Kymeta Raises $50M To Upend Satellite Antenna Business
Satellite antenna maker Kymeta may be only a year old, but with a $50 million financing round and the technology backing of Intellectual Ventures, the company can hardly be called a startup.
The Redmond, WA, company—which uses patented metamaterials to make antennae that it says will beat existing technologies on size, weight, power requirements, and cost—raised the Series C funding from Osage University Partners and The Kresge Foundation, which joined existing investors Bill Gates, Lux Capital, and Liberty Global, in what president and chief operating officer Bob McCambridge describes as an oversubscribed round.
Kymeta has raised a total of $62 million since spinning out of Bellevue, WA-based Intellectual Ventures last August, and now has enough cash to operate until it begins generating commercial sales from its own branded products, which McCambridge says should occur in early 2015. It is already bringing in revenue from agreements with satellite companies such as Inmarsat, with which it is developing an antenna for delivering high-speed broadband access to jets.
Kymeta is the second stand-alone company to emerge from Intellectual Ventures, the controversial—and lucrative—effort of former Microsoft chief technology officer Nathan Myhrvold to acquire intellectual property and license it to technology companies, or sue those who violate its patents.
For the last decade, Intellectual Ventures (IV) has been amassing a metamaterials “intellectual property treasure trove,” McCambridge says, primarily from Duke University, University of California San Diego, and Imperial College of London. “It’s a very massive new field and one that IV was quite prescient in thinking would be very important and valuable,” he says.
McCambridge offers this “non-technologist’s” definition of metamaterials: “A category of synthetic materials that have properties that don’t occur naturally in any organic state.” For Kymeta’s purposes, this means properties that “create a holographic image that can be used to acquire a satellite signal and then track it without any mechanical parts.”
Kymeta offers further detail on its Web site of the Metamaterials Surface Antenna Technology. The flat antenna is like a printed circuit board with “several thousand sub-wavelength resonators that can be individually tuned” in a software-driven pattern to form and steer a signal beam. This eliminates the need for mechanical systems to point the antenna, reducing weight and power needs.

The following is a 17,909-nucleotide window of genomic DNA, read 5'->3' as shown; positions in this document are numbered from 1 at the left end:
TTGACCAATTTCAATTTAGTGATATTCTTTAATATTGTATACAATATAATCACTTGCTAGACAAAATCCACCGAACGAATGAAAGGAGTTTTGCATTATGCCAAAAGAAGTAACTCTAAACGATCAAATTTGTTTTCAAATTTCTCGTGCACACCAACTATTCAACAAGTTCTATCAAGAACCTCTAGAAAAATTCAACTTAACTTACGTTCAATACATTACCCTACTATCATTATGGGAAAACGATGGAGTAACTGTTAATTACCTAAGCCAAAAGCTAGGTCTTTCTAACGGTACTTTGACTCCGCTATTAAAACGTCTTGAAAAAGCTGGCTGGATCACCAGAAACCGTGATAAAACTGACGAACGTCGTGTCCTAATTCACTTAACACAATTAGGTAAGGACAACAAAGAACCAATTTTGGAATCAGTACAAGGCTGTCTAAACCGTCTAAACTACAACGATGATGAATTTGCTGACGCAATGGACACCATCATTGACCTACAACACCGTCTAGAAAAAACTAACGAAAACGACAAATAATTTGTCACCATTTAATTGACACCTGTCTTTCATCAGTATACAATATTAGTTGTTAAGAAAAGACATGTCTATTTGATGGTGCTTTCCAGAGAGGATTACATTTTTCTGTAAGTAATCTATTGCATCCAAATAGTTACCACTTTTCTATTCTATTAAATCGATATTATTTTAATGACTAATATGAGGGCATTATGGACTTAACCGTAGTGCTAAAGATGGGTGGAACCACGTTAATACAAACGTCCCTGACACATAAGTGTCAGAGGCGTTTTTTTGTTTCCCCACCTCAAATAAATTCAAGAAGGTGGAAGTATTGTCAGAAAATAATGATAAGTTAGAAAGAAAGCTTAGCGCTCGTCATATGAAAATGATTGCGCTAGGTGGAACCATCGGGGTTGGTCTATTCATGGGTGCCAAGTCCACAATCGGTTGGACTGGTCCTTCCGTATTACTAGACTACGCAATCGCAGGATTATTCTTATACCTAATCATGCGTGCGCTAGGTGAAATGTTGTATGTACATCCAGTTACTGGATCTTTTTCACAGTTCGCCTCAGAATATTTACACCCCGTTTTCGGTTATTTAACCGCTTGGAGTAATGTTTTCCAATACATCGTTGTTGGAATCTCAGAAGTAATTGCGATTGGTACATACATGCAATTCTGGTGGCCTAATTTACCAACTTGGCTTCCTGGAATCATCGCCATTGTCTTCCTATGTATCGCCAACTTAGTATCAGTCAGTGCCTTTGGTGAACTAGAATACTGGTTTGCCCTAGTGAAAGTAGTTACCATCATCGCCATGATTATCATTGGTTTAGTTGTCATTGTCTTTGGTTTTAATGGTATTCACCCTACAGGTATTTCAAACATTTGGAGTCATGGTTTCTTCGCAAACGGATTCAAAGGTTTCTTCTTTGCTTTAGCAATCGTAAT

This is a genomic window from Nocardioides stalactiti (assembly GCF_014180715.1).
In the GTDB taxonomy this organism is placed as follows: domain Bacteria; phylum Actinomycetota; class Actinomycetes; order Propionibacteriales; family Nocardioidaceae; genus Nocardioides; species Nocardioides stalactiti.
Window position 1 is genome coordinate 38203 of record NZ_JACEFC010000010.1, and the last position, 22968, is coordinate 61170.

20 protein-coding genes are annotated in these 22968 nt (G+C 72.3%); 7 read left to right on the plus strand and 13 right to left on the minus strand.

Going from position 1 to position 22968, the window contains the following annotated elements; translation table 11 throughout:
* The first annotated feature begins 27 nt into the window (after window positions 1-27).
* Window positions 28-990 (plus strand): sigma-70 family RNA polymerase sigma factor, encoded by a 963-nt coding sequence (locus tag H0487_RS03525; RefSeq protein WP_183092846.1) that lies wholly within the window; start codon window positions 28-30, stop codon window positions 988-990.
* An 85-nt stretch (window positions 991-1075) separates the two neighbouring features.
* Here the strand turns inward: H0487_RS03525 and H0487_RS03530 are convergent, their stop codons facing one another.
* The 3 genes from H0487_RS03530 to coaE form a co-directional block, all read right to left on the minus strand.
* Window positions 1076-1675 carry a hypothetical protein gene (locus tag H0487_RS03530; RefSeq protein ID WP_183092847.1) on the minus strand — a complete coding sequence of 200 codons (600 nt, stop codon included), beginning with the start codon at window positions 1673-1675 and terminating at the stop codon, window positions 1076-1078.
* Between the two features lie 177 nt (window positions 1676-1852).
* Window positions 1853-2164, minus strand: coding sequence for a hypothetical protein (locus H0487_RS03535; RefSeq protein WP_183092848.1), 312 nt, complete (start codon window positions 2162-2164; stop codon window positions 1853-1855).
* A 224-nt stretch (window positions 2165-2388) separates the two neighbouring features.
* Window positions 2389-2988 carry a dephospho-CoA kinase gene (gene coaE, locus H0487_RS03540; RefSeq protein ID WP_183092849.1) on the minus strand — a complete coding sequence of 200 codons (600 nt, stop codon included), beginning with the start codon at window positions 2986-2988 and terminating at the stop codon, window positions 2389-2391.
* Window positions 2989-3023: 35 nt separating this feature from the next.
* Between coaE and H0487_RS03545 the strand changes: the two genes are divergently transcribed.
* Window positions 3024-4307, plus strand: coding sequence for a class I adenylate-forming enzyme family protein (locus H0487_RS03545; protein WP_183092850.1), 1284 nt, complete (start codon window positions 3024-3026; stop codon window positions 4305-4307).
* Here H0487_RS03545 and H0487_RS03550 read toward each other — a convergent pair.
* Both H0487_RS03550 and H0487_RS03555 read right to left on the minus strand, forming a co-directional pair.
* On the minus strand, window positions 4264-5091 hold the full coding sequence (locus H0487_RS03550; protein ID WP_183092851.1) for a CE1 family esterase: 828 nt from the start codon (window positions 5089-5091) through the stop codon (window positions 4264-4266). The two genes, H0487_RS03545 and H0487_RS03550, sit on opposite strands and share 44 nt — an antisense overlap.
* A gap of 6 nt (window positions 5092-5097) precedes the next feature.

The technology is still being proved, but earlier this year the company notched what it called a first satellite link to a Ka-band satellite using its metamaterials antenna.
McCambridge says the size, weight, power, and cost advantages of Kymeta’s technology open potential markets in mobile broadband access where no broadband infrastructure exists.
Initial products include a portable satellite terminal that would compete with Broadband Global Area Network (BGAN) and very small aperture terminals used today by journalists, oil field workers, relief organizations, and others who need access in far-flung corners of the globe.
The agreement with Inmarsat is to develop another mobile product, the Kymeta Aero Antenna, which McCambridge says could deliver data to jets in flight at rates up to 30 megabits per second, sufficient for full-motion video.
Eventually, the antennae could be used for satellite-to-satellite communication, as well, he says.
How would Kymeta compete with other efforts to bring broadband to remote places, such as Google’s Project Loon?
“What we’re doing enables them to do what they’re doing,” McCambridge says. “Whether it’s a satellite, or whether it’s a blimp, or a balloon, or whether it’s an airplane, if it’s going to be sending and receiving signals while it’s moving, an antenna has to track that.”
The company has made no announcements with Google, he adds. “We are very excited about the opportunity to work with them and think they’re doing some really groundbreaking work… We see them as a future leader, just as we see Microsoft and other companies, who understand the value of mobile broadband.”
Kymeta has 56 full-time employees and a dozen contractors. It is hiring and aims to have more than 90 employees next year and more than 120 by the end of 2014, McCambridge says.